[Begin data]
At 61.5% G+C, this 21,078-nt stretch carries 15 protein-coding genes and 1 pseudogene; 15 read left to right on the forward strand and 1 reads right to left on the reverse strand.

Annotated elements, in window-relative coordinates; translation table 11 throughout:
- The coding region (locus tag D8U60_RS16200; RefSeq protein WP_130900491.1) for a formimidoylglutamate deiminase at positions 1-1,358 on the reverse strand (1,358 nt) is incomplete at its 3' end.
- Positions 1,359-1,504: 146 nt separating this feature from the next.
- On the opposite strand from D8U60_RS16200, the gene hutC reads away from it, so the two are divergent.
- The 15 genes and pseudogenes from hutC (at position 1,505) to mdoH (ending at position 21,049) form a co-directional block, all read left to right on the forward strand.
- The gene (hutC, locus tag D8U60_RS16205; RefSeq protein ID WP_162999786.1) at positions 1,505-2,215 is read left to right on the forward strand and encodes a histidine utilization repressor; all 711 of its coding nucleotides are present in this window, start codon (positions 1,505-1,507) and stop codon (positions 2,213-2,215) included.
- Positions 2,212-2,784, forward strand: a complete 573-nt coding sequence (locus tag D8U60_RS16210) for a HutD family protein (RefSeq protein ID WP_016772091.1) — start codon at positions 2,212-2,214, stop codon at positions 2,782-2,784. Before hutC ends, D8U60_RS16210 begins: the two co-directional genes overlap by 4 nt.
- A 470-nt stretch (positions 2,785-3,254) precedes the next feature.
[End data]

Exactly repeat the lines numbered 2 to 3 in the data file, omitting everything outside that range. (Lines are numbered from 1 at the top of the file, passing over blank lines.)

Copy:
Annotated elements, in window-relative coordinates; translation table 11 throughout:
- The coding region (locus tag D8U60_RS16200; RefSeq protein WP_130900491.1) for a formimidoylglutamate deiminase at positions 1-1,358 on the reverse strand (1,358 nt) is incomplete at its 3' end.